A former accountant, Swiss novelist Peter Stamm (All Days Are Night; Unformed Landscape) writes with the economy of a clean balance sheet--or perhaps with the declarative reticence of Hemingway, whose A Farewell to Arms makes a minor appearance in Stamm's short 1998 novel, Agnes, available in the United States for the first time. With his spoiler-alert opening sentences, "Agnes is dead. Killed by a story," Stamm establishes his crisp, no-nonsense style. A laconic, self-centered Swiss writer, the narrator lives alone in an unadorned Chicago high-rise and spends his days in the library. In its reading room, he meets Agnes, a Ph.D. candidate in physics and cello player in a chamber group. They share a cigarette, coffee and conversation on the library's steps and, after a few dinners out, become lovers. Impulsively, she asks him to write a story about her: "It would be like having my portrait painted."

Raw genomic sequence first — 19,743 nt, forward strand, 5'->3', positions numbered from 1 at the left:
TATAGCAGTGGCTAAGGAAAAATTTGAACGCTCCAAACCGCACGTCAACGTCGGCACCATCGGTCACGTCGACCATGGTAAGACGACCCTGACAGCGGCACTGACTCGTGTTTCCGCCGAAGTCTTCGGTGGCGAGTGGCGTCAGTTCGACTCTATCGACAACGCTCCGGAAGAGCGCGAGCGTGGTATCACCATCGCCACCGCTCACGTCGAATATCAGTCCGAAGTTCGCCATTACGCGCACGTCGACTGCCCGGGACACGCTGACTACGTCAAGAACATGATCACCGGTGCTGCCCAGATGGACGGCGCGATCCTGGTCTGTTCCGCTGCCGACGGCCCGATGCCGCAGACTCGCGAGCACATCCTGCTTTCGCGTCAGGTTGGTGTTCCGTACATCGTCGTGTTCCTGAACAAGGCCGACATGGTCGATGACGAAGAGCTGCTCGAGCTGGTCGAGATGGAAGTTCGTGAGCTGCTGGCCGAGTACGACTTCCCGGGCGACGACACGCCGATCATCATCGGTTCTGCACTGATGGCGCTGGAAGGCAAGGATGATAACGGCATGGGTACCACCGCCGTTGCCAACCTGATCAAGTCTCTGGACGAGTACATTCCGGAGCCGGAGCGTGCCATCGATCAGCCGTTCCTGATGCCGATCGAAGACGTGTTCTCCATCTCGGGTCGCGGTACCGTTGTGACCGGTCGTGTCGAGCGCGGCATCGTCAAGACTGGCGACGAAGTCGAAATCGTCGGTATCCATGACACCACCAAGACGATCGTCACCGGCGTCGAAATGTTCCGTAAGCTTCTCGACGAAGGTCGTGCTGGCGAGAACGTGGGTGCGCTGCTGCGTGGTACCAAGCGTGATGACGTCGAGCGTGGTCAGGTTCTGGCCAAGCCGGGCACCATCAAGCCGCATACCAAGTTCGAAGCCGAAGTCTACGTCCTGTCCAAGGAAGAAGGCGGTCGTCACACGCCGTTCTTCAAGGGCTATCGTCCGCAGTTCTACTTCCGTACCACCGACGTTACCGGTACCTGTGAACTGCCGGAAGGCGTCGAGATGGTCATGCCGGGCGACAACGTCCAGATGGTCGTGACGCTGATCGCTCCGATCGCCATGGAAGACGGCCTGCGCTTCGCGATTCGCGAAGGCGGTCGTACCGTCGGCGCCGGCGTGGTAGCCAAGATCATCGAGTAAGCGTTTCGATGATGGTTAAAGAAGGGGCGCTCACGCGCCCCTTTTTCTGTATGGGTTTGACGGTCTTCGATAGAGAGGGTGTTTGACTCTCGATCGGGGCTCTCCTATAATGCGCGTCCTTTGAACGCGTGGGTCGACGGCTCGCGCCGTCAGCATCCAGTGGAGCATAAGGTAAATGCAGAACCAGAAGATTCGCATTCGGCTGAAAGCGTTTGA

He describes his attraction with detachment: "I couldn't claim it was love at first sight, but she interested me and took up my thoughts." Gradually his story of their relationship moves from the past to a prediction of the future. When Agnes becomes pregnant, they argue about abortion and then separate. After her spontaneous miscarriage, they reunite. Agnes wants to know where their relationship will go--how the story will end. He shares his trouble crafting it: "Endings are always difficult.... Life doesn't go in for endings, it goes on." But then, as we know from the first sentence, it doesn't for Agnes. Stamm's spare parable of love, literature, freedom and loss is a bittersweet story of the power of story. --Bruce Jacobs, founding partner, Watermark Books & Cafe, Wichita, Kan.